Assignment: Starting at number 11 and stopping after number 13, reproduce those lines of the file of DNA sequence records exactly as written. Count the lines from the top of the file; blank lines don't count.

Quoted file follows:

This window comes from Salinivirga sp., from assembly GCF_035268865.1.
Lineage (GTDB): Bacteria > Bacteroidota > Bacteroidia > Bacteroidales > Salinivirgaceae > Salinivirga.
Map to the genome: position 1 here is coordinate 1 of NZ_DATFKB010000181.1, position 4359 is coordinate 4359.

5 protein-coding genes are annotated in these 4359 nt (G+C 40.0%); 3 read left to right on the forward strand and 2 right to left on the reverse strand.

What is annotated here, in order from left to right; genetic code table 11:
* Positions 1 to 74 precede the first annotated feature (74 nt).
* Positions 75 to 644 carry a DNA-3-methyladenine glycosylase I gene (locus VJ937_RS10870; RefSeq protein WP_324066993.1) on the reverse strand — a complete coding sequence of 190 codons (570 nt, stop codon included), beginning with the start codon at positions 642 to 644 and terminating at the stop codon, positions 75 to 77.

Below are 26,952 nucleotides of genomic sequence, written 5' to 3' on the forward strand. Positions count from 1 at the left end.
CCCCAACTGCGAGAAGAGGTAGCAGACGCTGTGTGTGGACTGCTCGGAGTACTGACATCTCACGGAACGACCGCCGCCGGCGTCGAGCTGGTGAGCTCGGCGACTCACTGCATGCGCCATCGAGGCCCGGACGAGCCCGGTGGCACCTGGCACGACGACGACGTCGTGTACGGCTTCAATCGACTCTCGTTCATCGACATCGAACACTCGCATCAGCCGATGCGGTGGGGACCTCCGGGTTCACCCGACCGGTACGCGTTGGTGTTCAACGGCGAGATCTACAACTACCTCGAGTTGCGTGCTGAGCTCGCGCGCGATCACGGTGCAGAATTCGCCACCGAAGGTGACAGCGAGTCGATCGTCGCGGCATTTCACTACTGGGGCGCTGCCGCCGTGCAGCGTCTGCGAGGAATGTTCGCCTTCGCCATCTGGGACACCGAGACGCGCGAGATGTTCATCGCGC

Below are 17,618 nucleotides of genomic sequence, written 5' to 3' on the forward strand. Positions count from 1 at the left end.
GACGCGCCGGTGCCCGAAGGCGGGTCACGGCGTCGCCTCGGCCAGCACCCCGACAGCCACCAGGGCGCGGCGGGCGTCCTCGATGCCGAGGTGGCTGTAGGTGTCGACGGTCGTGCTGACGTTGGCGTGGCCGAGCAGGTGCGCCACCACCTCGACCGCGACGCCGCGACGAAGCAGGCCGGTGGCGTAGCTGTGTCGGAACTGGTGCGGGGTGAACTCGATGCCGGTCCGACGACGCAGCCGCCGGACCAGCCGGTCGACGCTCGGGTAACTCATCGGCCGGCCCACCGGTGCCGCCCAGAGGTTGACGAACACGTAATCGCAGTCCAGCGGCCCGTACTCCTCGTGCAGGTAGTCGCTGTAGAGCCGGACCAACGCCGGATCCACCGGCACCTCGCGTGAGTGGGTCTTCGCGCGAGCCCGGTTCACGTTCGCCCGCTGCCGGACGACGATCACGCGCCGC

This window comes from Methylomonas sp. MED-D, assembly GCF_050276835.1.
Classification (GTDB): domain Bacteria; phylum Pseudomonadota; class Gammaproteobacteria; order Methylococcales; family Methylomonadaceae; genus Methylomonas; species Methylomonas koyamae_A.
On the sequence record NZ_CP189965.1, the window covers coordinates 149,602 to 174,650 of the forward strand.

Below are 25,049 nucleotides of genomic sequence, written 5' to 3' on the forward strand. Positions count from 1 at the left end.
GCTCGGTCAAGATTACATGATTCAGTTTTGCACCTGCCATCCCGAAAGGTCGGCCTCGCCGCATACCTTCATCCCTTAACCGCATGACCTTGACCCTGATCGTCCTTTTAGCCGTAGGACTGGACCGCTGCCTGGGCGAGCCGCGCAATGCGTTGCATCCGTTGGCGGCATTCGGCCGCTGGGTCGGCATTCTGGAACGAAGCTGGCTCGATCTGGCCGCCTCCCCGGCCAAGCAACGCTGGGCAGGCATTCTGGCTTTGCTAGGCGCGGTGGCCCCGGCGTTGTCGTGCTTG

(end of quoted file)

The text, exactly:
GACGCGCCGGTGCCCGAAGGCGGGTCACGGCGTCGCCTCGGCCAGCACCCCGACAGCCACCAGGGCGCGGCGGGCGTCCTCGATGCCGAGGTGGCTGTAGGTGTCGACGGTCGTGCTGACGTTGGCGTGGCCGAGCAGGTGCGCCACCACCTCGACCGCGACGCCGCGACGAAGCAGGCCGGTGGCGTAGCTGTGTCGGAACTGGTGCGGGGTGAACTCGATGCCGGTCCGACGACGCAGCCGCCGGACCAGCCGGTCGACGCTCGGGTAACTCATCGGCCGGCCCACCGGTGCCGCCCAGAGGTTGACGAACACGTAATCGCAGTCCAGCGGCCCGTACTCCTCGTGCAGGTAGTCGCTGTAGAGCCGGACCAACGCCGGATCCACCGGCACCTCGCGTGAGTGGGTCTTCGCGCGAGCCCGGTTCACGTTCGCCCGCTGCCGGACGACGATCACGCGCCGC

This window comes from Methylomonas sp. MED-D, assembly GCF_050276835.1.
Classification (GTDB): domain Bacteria; phylum Pseudomonadota; class Gammaproteobacteria; order Methylococcales; family Methylomonadaceae; genus Methylomonas; species Methylomonas koyamae_A.